The Good & The Bad

The bad news? There is almost nothing “simple” about your estate plan. 

The good news? Our experts are here to guide you through the process. In this article, we’re debunking eight myths about estate planning that we hear from our clients all the time.

Myth #1: When I update my will, everything else is automatically updated.

Unfortunately, simply updating your will after a life event doesn’t trigger automatic updates to all of your other legal documents. You’ll need to make sure each one, such as your Power of Attorney, is updated with the new information. 

Most common oversight? Forgetting to change beneficiary designations on life insurance polices. 

Myth #2: When I give my son access to my bank account, he can only use the money to pay for my medical expenses.

That’s what you hope will happen, and it probably will because he’s a responsible person. But legally, he has a right to use money for any purpose if he’s an owner on the account.

Myth #3: A Power of Attorney is still effective after a person dies.

Many of our clients believe that the rights given in a Power of Attorney continue after a person dies – this is untrue. Powers of Attorney automatically end when the person signing it, the principal, dies.

Myth #4: The more money I have, the more difficult my estate plan will be to execute.

The level of difficultly to wrap up your financial affairs is directly related to how complex it is and not to the amount of money you have. For example, consider the two situations below:

  • $100,000 Estate – This person has property in two states, bank accounts at two different banks, CDs and investment accounts with several financial institutions and three children and five grandchildren.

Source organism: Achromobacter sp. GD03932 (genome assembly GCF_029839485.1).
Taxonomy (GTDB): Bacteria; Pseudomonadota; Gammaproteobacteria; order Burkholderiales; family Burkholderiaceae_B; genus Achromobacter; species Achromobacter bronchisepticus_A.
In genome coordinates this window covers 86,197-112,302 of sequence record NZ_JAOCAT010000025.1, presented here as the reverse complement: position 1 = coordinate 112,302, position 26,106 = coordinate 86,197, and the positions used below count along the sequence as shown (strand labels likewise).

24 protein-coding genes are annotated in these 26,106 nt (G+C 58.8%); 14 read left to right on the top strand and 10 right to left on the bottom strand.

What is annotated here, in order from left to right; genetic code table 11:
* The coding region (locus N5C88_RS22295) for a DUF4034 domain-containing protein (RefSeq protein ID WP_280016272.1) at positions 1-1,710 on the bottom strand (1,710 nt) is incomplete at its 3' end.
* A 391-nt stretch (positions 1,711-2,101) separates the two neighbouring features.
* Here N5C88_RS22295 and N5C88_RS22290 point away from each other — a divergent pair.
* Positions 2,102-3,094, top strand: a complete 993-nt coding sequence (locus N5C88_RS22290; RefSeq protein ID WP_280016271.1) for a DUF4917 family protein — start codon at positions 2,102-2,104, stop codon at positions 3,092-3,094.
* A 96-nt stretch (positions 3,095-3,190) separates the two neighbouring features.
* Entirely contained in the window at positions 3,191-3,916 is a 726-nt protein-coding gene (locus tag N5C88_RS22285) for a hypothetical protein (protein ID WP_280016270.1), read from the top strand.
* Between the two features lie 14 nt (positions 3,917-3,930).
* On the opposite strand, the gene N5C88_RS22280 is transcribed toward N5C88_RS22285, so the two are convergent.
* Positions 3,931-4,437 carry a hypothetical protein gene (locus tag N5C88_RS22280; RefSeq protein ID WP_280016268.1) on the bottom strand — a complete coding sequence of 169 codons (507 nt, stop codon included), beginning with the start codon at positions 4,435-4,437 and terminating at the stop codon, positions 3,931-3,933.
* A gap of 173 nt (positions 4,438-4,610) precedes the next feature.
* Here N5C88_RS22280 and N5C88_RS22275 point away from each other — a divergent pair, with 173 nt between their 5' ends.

• $1,000,000 Estate – This person has a home, one brokerage account and one child.

While the million-dollar estate contains more money, it will be much easier to execute because there are fewer financial organizations and people involved.

Myth #5: Executing an estate plan can be done quickly.

“Quickly” is a relative concept. Think months, not days. If estate taxes are owned, you’re probably looking at a year or more.

Myth #6: All states follow the same probate laws.

There is no “federal” probate law. Every state has it’s own probate process, even though many laws are similar.

Myth #7: Only the federal government taxes you upon death.

Yes, the federal government taxes you when you die, but so does your state of residency. In addition, it’s important to know the specific death tax rate for your state as it may different from the federal rate. Make sure to check the death tax rate for your state and adjust your estate plan accordingly.

Myth #8: My child or grandchild with special needs can inherit money and still keep his or her government benefits.

Children and grandchildren with special needs can be a complicated area of estate planning. If your estate plan is not set up correctly and your special needs child or grandchild receives an inheritance, he or she could lose her or her government benefits and assistance. 

Having a properly set up supplemental needs trust as part of your estate plan can solve this problem. Ask your lawyer about this technique.

Want to know more?

Do you have other questions about estate planning? Is there a “myth” you’ve heard that’s not on our list? Contact our Trust Department to schedule an appointment to learn about how we can help with your estate plan.